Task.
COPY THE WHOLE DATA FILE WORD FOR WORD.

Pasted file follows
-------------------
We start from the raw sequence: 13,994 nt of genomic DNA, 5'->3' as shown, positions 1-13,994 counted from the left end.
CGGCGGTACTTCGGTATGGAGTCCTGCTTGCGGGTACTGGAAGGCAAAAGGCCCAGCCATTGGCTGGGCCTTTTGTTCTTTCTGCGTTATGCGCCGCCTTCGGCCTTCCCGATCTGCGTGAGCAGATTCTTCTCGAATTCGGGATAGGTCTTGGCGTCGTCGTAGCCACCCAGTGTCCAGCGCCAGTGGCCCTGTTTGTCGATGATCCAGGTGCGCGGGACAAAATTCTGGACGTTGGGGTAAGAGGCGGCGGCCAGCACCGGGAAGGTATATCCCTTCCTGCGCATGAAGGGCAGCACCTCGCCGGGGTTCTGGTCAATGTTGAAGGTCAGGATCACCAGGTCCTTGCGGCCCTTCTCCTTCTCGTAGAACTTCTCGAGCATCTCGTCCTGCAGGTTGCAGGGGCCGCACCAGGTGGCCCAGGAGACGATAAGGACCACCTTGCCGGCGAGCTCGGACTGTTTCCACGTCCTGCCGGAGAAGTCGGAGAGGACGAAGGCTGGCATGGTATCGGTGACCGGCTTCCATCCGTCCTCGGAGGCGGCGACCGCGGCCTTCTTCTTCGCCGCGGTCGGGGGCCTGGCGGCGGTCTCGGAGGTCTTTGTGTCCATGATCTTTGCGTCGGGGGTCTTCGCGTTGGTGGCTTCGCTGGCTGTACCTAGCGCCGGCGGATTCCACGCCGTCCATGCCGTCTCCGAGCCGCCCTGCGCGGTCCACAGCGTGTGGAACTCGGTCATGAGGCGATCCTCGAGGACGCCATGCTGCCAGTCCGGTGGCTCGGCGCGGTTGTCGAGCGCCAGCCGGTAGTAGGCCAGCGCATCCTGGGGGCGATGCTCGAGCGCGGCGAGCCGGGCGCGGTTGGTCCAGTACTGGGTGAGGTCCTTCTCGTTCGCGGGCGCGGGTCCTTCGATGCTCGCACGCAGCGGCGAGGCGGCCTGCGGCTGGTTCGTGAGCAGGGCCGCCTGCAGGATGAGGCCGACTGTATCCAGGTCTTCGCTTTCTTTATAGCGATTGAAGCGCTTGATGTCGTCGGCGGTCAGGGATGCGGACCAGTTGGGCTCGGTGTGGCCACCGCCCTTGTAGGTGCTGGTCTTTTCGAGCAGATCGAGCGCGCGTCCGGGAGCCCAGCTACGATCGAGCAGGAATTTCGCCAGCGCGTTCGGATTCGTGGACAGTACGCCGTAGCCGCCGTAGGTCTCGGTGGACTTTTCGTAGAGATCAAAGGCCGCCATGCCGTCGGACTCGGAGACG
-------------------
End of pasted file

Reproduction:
We start from the raw sequence: 13,994 nt of genomic DNA, 5'->3' as shown, positions 1-13,994 counted from the left end.
CGGCGGTACTTCGGTATGGAGTCCTGCTTGCGGGTACTGGAAGGCAAAAGGCCCAGCCATTGGCTGGGCCTTTTGTTCTTTCTGCGTTATGCGCCGCCTTCGGCCTTCCCGATCTGCGTGAGCAGATTCTTCTCGAATTCGGGATAGGTCTTGGCGTCGTCGTAGCCACCCAGTGTCCAGCGCCAGTGGCCCTGTTTGTCGATGATCCAGGTGCGCGGGACAAAATTCTGGACGTTGGGGTAAGAGGCGGCGGCCAGCACCGGGAAGGTATATCCCTTCCTGCGCATGAAGGGCAGCACCTCGCCGGGGTTCTGGTCAATGTTGAAGGTCAGGATCACCAGGTCCTTGCGGCCCTTCTCCTTCTCGTAGAACTTCTCGAGCATCTCGTCCTGCAGGTTGCAGGGGCCGCACCAGGTGGCCCAGGAGACGATAAGGACCACCTTGCCGGCGAGCTCGGACTGTTTCCACGTCCTGCCGGAGAAGTCGGAGAGGACGAAGGCTGGCATGGTATCGGTGACCGGCTTCCATCCGTCCTCGGAGGCGGCGACCGCGGCCTTCTTCTTCGCCGCGGTCGGGGGCCTGGCGGCGGTCTCGGAGGTCTTTGTGTCCATGATCTTTGCGTCGGGGGTCTTCGCGTTGGTGGCTTCGCTGGCTGTACCTAGCGCCGGCGGATTCCACGCCGTCCATGCCGTCTCCGAGCCGCCCTGCGCGGTCCACAGCGTGTGGAACTCGGTCATGAGGCGATCCTCGAGGACGCCATGCTGCCAGTCCGGTGGCTCGGCGCGGTTGTCGAGCGCCAGCCGGTAGTAGGCCAGCGCATCCTGGGGGCGATGCTCGAGCGCGGCGAGCCGGGCGCGGTTGGTCCAGTACTGGGTGAGGTCCTTCTCGTTCGCGGGCGCGGGTCCTTCGATGCTCGCACGCAGCGGCGAGGCGGCCTGCGGCTGGTTCGTGAGCAGGGCCGCCTGCAGGATGAGGCCGACTGTATCCAGGTCTTCGCTTTCTTTATAGCGATTGAAGCGCTTGATGTCGTCGGCGGTCAGGGATGCGGACCAGTTGGGCTCGGTGTGGCCACCGCCCTTGTAGGTGCTGGTCTTTTCGAGCAGATCGAGCGCGCGTCCGGGAGCCCAGCTACGATCGAGCAGGAATTTCGCCAGCGCGTTCGGATTCGTGGACAGTACGCCGTAGCCGCCGTAGGTCTCGGTGGACTTTTCGTAGAGATCAAAGGCCGCCATGCCGTCGGACTCGGAGACG